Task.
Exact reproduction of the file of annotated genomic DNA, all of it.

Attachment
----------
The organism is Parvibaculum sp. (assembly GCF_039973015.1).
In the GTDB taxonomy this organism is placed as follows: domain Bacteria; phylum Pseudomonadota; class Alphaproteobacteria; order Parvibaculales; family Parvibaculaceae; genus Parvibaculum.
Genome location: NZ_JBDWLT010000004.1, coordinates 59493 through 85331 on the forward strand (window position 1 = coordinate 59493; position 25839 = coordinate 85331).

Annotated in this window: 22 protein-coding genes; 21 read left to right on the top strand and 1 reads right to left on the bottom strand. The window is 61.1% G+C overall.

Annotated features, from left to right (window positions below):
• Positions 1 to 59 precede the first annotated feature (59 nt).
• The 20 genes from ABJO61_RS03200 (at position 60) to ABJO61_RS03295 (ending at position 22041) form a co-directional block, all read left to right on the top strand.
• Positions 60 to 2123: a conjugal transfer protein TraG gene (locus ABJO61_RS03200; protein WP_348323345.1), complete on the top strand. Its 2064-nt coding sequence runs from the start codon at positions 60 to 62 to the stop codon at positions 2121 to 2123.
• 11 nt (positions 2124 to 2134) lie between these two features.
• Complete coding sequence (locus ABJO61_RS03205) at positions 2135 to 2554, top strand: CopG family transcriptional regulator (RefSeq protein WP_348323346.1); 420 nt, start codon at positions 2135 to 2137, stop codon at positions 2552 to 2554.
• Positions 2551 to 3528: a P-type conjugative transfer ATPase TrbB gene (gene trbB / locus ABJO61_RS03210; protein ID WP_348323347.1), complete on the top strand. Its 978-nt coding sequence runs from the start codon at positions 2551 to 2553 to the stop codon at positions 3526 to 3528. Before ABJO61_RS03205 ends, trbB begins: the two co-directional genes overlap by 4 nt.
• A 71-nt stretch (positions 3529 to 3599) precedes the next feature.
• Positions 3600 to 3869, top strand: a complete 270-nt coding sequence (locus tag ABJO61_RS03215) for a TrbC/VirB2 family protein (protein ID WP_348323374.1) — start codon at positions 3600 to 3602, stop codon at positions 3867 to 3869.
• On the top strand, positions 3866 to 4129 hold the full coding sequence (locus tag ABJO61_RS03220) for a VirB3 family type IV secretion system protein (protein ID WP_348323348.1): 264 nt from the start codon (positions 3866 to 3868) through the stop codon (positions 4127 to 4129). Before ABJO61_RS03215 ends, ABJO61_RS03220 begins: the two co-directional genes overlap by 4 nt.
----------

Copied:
The organism is Parvibaculum sp. (assembly GCF_039973015.1).
In the GTDB taxonomy this organism is placed as follows: domain Bacteria; phylum Pseudomonadota; class Alphaproteobacteria; order Parvibaculales; family Parvibaculaceae; genus Parvibaculum.
Genome location: NZ_JBDWLT010000004.1, coordinates 59493 through 85331 on the forward strand (window position 1 = coordinate 59493; position 25839 = coordinate 85331).

Annotated in this window: 22 protein-coding genes; 21 read left to right on the top strand and 1 reads right to left on the bottom strand. The window is 61.1% G+C overall.

Annotated features, from left to right (window positions below):
• Positions 1 to 59 precede the first annotated feature (59 nt).
• The 20 genes from ABJO61_RS03200 (at position 60) to ABJO61_RS03295 (ending at position 22041) form a co-directional block, all read left to right on the top strand.
• Positions 60 to 2123: a conjugal transfer protein TraG gene (locus ABJO61_RS03200; protein WP_348323345.1), complete on the top strand. Its 2064-nt coding sequence runs from the start codon at positions 60 to 62 to the stop codon at positions 2121 to 2123.
• 11 nt (positions 2124 to 2134) lie between these two features.
• Complete coding sequence (locus ABJO61_RS03205) at positions 2135 to 2554, top strand: CopG family transcriptional regulator (RefSeq protein WP_348323346.1); 420 nt, start codon at positions 2135 to 2137, stop codon at positions 2552 to 2554.
• Positions 2551 to 3528: a P-type conjugative transfer ATPase TrbB gene (gene trbB / locus ABJO61_RS03210; protein ID WP_348323347.1), complete on the top strand. Its 978-nt coding sequence runs from the start codon at positions 2551 to 2553 to the stop codon at positions 3526 to 3528. Before ABJO61_RS03205 ends, trbB begins: the two co-directional genes overlap by 4 nt.
• A 71-nt stretch (positions 3529 to 3599) precedes the next feature.
• Positions 3600 to 3869, top strand: a complete 270-nt coding sequence (locus tag ABJO61_RS03215) for a TrbC/VirB2 family protein (protein ID WP_348323374.1) — start codon at positions 3600 to 3602, stop codon at positions 3867 to 3869.
• On the top strand, positions 3866 to 4129 hold the full coding sequence (locus tag ABJO61_RS03220) for a VirB3 family type IV secretion system protein (protein ID WP_348323348.1): 264 nt from the start codon (positions 3866 to 3868) through the stop codon (positions 4127 to 4129). Before ABJO61_RS03215 ends, ABJO61_RS03220 begins: the two co-directional genes overlap by 4 nt.